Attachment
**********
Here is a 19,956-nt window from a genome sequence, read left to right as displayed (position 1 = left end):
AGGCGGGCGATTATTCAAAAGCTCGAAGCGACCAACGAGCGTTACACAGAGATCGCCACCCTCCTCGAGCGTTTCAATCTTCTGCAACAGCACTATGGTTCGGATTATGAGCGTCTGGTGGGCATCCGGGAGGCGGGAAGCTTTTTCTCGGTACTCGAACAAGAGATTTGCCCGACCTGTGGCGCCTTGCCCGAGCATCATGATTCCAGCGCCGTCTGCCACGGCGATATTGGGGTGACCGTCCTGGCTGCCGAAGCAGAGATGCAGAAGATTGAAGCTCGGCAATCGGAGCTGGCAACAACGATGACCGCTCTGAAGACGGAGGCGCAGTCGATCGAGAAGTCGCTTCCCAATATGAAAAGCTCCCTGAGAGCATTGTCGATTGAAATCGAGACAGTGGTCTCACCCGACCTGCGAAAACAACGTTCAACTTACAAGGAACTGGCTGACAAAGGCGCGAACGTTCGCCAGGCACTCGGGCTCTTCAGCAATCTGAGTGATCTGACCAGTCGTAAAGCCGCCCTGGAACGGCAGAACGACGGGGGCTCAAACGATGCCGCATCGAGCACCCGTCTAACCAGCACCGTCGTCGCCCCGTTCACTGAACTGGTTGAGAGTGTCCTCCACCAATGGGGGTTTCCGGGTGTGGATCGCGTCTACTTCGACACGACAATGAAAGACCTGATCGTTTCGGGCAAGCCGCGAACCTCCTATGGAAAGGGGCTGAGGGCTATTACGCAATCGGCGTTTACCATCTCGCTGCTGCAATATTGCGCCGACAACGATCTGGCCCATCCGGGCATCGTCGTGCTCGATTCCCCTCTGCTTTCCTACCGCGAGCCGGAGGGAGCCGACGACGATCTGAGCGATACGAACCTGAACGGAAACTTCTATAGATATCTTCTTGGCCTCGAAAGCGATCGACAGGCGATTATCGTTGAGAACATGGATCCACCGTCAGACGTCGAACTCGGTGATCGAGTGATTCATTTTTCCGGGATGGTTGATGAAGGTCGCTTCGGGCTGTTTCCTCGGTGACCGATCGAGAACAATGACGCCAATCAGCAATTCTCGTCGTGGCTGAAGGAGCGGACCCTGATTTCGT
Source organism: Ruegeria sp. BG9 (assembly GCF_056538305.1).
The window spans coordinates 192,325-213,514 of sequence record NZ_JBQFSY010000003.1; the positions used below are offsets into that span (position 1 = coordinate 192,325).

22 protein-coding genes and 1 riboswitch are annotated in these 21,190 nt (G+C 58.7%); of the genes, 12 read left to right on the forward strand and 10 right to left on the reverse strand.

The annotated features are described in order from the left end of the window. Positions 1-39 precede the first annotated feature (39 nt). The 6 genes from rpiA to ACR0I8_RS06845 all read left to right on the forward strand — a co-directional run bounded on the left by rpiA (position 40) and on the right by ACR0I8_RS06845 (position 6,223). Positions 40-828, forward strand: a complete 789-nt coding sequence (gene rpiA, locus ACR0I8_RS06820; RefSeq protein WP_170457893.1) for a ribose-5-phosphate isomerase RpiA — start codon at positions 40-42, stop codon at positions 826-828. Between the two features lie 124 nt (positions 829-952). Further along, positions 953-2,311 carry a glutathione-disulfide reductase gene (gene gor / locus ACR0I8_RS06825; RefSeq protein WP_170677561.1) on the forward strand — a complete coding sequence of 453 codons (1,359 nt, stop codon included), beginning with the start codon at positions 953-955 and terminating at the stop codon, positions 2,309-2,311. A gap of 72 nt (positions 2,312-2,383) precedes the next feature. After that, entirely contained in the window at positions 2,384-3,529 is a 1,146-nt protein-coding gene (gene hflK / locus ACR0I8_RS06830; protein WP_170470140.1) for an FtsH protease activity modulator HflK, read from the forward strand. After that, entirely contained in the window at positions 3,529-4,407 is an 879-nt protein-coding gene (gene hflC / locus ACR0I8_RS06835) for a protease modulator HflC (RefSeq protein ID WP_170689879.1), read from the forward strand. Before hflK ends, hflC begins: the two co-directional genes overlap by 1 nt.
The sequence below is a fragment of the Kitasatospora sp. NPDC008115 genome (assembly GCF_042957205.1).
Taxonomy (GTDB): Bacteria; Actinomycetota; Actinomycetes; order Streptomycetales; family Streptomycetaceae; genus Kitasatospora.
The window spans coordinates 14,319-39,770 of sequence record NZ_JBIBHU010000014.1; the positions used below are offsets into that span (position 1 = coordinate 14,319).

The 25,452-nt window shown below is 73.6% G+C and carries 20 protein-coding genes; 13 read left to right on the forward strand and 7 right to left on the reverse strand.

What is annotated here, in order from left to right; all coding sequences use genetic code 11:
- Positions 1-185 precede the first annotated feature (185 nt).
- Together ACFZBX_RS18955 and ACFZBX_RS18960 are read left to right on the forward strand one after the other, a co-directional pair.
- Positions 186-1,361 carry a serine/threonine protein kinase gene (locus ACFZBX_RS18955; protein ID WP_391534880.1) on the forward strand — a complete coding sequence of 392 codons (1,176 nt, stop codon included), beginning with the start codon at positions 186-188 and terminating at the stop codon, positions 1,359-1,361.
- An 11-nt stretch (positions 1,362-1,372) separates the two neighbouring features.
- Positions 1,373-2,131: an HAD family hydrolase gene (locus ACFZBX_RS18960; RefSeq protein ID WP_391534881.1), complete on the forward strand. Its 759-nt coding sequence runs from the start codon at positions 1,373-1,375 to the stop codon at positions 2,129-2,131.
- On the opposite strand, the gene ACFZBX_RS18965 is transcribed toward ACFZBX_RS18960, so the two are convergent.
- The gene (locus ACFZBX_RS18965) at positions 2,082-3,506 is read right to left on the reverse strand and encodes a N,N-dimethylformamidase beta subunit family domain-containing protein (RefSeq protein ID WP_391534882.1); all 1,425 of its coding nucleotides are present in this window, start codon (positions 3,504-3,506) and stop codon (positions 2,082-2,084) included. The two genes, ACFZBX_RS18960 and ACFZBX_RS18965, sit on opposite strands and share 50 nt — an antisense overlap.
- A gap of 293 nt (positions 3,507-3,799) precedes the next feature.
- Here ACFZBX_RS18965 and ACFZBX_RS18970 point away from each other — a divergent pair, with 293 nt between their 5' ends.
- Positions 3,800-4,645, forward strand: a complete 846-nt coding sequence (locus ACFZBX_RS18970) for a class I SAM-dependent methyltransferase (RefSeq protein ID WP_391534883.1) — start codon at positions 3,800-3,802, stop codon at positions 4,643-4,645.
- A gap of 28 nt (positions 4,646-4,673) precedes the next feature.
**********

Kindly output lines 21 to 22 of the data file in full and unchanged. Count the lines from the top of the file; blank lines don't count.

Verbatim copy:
- Positions 3,800-4,645, forward strand: a complete 846-nt coding sequence (locus ACFZBX_RS18970) for a class I SAM-dependent methyltransferase (RefSeq protein ID WP_391534883.1) — start codon at positions 3,800-3,802, stop codon at positions 4,643-4,645.
- A gap of 28 nt (positions 4,646-4,673) precedes the next feature.